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Posted at 8:00 PM ET, 06/15/2010

DIA to open new counterintelligence records unit

By Jeff Stein

The Defense Intelligence Agency wants to open a new repository for information about individuals and groups in what appears to be a successor to a controversial counterintelligence program that was disbanded in 2008.

The new Foreign Intelligence and Counterintelligence Operation Records section will be housed in DIA’s Defense Counterintelligence and Human Intelligence Center, or DCHC, formed after the demise of the Counterintelligence Field Activity, or CIFA, according to an announcement that appeared Tuesday in the Federal Register.

The "activity" was disbanded, but evidently not its records database, which seems to be headed to the new unit. One of the criticisms of CIFA was that it vacuumed up raw intelligence on legal protest groups and individuals from local police and military spies.

When the DCHC was launched in 2008, the Pentagon said “it shall NOT be designated as a law enforcement activity and shall not perform any law enforcement functions previously assigned to DoD CIFA.”

Why the new depository would want such records while its parent agency no longer has a law enforcement function could not be learned. Not could it be learned whether the repository will include intelligence reports on protest groups gathered by its predecessor, CIFA.

"It’s a little hard to tell what this is exactly, but we do know that DIA took over 'offensive counterintelligence' for the DoD once CIFA was abandoned," said Mike German, a former FBI Special Agent who is now policy counsel with the American Civil Liberties Union. "It therefore makes sense that this new DIA data base would be collecting the same types of information that CIFA collected improperly, so Americans should be just as concerned."

The Defense Department has also started collecting Suspicious Activity Reports, German pointed out, "which they share with federal, state and local law enforcement through the FBI eGuardian system."

Tuesday’s announcement in the Federal Register was vague about the kinds of intelligence the new records center will hold.

It said that it would hold information on “individuals involved in, or of interest to, DoD intelligence, counterintelligence, counterterrorism and counter-narcotic operations or analytical projects as well as individuals involved in foreign intelligence and/or training activities.”

The kinds of records it intends to hold, according to the Federal Register, include “Social Security Number (SSN), address, citizenship documentation, biometric data, passport number, vehicle identification number and vehicle/vessel license data.”

Records would be gathered from “Federal, state, local, and tribal entities, foreign intelligence agencies, educational and research institutions, foreign governments and open source literature,” the announcement says.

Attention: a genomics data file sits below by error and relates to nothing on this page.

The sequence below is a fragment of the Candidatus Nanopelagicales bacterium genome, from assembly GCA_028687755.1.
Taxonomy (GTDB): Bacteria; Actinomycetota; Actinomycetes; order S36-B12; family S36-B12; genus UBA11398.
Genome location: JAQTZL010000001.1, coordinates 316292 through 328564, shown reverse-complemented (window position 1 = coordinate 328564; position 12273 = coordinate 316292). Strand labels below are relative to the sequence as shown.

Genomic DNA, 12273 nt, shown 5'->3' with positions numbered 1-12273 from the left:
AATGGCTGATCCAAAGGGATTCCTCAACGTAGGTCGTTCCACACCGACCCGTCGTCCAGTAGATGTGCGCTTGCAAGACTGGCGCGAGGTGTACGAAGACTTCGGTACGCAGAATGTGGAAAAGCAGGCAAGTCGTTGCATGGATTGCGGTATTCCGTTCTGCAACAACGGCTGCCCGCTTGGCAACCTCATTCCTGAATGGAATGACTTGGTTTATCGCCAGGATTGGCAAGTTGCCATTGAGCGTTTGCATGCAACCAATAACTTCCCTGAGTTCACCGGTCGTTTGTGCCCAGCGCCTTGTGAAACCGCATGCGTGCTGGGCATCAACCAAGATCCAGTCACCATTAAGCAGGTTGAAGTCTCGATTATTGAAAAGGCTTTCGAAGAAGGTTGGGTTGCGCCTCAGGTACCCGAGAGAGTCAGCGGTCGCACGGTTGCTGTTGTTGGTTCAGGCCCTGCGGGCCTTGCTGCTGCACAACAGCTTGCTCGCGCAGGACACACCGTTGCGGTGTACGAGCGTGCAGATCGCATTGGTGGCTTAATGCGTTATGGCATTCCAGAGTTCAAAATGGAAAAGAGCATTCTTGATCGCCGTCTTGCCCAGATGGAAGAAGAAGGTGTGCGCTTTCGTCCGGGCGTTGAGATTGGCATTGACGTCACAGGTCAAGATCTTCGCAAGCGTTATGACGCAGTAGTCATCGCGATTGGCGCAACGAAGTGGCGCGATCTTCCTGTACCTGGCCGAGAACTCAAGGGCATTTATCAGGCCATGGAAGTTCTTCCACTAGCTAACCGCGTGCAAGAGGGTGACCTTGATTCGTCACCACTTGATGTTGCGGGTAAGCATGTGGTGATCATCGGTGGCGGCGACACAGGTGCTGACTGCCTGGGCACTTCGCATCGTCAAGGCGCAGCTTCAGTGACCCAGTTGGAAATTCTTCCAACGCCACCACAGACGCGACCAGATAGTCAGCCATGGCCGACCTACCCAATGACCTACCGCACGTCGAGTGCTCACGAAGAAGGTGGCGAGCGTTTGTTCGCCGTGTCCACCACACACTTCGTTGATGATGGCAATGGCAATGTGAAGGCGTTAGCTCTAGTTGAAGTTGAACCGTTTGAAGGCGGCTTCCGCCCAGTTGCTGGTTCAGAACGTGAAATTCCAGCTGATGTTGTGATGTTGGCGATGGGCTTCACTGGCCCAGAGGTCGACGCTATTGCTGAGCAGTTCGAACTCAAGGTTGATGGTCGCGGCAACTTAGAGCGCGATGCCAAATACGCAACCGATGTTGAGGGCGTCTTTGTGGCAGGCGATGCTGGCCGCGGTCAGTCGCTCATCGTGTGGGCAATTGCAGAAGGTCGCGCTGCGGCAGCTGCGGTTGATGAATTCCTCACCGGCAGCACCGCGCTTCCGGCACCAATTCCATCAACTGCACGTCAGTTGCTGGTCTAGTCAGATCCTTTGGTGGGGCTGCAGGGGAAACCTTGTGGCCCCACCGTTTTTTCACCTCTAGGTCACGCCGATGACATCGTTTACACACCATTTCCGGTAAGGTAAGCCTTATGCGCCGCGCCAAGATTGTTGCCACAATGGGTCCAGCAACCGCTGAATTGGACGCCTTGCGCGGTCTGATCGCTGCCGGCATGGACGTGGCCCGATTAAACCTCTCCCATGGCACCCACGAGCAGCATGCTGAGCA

The new records center would have a broad domestic and homeland security mandate, judging from the announcement.

It would include “records relating to … critical infrastructure protection, research and technology protection, threat analysis, counter-narcotics and risk assessments.”

“Reports of investigation, collection, statements of individuals, affidavits, correspondence, and other documentation pertaining to investigative or analytical efforts by DoD and other U.S. government agencies to identify or counter foreign intelligence and terrorist threats to the DoD and the United States,” it said, would also be gathered.

“The system of records includes ad hoc or temporary databases established to support particular investigations, task forces, or analytical projects.”

DIA’s chief spokesman Donald L. Black, reached late Tuesday afternoon, said he was unaware of the proposed new unit and not prepared to comment at this time.

Likewise, a spokeswoman at the Senate Homeland Security and Governmental Affairs Committee, which DIA notified about its proposal, was also unaware of the proposal and unable to comment offhand.

The new unit will open for business on July 15, “unless comments are received which result in a contrary determination,” according t the Federal Register filing.

By Jeff Stein  | June 15, 2010; 8:00 PM ET
Categories:  Intelligence, Military  
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Comments

Jeff,

You and Bob saw things first hand all those years ago. I am happy and honored to be your friend. LG

Posted by: lorriegreenberg | June 17, 2010 1:51 AM | Report abuse

To me Mike German is the epitome of the worst in law enforcement officers. I imagine him as a law enforcement officer who had no problem doing whatever he felt he needed to do to get his job done (we all know the type). As soon as he leaves government service, he switches sides and becomes society's great defender.

Freakin' hypocrite...

Posted by: john_bruckner | June 17, 2010 8:27 PM | Report abuse

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